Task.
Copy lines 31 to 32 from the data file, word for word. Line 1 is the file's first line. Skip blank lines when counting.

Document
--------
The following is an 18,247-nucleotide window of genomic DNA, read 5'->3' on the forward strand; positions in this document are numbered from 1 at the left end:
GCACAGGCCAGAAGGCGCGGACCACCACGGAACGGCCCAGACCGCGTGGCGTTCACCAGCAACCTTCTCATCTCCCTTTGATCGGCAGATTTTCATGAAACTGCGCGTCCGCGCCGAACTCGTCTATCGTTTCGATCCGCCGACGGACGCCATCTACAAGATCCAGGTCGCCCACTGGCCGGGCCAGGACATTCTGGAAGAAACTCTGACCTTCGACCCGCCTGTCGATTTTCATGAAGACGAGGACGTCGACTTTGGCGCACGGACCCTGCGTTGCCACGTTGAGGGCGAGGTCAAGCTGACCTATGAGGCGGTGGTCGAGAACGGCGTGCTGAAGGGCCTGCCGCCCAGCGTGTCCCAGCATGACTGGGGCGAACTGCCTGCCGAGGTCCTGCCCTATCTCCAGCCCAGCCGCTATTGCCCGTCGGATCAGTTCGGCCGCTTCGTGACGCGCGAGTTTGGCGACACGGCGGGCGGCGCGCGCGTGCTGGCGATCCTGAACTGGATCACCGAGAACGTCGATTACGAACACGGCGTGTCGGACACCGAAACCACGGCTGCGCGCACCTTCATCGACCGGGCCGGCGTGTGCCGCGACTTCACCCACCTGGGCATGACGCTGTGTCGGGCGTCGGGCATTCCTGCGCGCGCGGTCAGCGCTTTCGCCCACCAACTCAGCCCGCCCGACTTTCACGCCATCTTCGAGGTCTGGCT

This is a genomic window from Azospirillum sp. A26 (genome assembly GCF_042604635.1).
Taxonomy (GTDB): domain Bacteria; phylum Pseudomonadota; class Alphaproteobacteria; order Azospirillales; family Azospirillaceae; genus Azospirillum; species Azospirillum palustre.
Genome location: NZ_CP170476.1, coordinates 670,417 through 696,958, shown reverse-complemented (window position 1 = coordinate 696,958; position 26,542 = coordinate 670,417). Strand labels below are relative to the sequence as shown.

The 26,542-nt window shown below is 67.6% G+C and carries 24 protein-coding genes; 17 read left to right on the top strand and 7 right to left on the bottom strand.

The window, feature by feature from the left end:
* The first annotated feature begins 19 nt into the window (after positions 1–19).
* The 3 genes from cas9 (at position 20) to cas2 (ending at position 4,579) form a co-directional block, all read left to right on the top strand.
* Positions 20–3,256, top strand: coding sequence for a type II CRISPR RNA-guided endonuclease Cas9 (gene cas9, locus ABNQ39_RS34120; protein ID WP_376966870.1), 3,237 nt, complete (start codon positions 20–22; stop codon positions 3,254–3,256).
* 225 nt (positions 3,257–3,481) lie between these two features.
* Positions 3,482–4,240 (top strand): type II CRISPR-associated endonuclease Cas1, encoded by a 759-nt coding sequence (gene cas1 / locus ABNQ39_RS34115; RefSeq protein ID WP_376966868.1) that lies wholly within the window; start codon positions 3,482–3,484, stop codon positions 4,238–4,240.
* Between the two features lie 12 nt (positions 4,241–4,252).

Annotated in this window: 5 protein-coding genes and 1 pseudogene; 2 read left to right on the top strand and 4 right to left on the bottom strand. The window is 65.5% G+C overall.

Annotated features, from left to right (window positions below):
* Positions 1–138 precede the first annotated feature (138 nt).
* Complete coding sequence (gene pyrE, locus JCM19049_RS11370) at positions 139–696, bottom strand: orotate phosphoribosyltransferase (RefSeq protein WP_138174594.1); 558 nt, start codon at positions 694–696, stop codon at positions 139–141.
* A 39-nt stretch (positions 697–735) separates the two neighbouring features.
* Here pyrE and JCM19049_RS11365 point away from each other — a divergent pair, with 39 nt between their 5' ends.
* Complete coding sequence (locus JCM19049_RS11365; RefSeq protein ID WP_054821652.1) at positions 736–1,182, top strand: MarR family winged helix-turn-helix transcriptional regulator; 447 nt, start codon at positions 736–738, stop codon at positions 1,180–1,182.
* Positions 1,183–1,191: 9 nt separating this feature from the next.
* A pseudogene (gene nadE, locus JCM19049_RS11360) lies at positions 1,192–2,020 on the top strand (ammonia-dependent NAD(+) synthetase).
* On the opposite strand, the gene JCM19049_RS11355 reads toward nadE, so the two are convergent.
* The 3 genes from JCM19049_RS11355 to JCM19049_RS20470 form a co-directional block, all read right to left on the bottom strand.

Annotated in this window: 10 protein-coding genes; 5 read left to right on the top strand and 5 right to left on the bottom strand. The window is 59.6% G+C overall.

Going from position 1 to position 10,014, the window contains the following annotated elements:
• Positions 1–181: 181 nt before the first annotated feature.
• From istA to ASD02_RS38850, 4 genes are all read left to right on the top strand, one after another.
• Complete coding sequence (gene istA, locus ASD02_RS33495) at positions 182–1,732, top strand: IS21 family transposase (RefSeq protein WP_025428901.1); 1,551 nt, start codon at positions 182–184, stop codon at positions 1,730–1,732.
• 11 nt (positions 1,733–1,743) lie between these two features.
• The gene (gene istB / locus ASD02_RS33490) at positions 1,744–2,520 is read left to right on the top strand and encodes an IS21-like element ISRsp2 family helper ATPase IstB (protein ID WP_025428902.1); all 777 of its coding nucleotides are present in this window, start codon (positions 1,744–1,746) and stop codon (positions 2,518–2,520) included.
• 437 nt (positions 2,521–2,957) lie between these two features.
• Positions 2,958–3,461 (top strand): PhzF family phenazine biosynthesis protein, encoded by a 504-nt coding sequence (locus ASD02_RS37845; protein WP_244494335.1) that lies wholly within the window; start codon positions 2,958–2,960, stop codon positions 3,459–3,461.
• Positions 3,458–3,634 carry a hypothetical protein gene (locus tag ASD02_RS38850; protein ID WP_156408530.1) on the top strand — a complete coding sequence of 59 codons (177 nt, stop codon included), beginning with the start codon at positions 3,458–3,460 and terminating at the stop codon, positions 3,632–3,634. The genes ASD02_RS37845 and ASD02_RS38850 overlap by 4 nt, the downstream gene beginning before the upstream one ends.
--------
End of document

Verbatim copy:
• The gene (gene istB / locus ASD02_RS33490) at positions 1,744–2,520 is read left to right on the top strand and encodes an IS21-like element ISRsp2 family helper ATPase IstB (protein ID WP_025428902.1); all 777 of its coding nucleotides are present in this window, start codon (positions 1,744–1,746) and stop codon (positions 2,518–2,520) included.
• 437 nt (positions 2,521–2,957) lie between these two features.